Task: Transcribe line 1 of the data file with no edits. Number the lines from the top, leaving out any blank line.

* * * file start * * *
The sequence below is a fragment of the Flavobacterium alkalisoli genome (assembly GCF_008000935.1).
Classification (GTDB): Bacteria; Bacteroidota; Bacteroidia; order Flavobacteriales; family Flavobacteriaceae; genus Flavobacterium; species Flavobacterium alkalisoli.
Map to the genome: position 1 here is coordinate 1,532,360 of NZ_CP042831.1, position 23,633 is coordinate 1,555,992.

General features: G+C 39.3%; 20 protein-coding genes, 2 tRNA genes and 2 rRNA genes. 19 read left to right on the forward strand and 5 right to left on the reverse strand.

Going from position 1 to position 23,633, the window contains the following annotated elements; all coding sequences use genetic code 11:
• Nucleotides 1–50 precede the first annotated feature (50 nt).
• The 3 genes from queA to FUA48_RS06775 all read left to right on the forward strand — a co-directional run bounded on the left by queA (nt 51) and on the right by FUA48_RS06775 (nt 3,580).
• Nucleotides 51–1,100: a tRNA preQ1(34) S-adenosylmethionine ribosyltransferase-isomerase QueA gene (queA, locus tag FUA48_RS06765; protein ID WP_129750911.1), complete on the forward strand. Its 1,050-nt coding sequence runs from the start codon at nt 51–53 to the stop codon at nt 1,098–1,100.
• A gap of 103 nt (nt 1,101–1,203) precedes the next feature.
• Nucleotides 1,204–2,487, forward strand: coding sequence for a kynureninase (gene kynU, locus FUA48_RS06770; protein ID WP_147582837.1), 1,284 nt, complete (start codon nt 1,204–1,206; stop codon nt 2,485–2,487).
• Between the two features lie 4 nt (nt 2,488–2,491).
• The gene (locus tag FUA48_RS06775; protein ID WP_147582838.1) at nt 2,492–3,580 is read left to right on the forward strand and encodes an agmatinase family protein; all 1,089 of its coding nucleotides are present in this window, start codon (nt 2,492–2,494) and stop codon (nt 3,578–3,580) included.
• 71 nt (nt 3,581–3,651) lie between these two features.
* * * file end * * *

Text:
The sequence below is a fragment of the Flavobacterium alkalisoli genome (assembly GCF_008000935.1).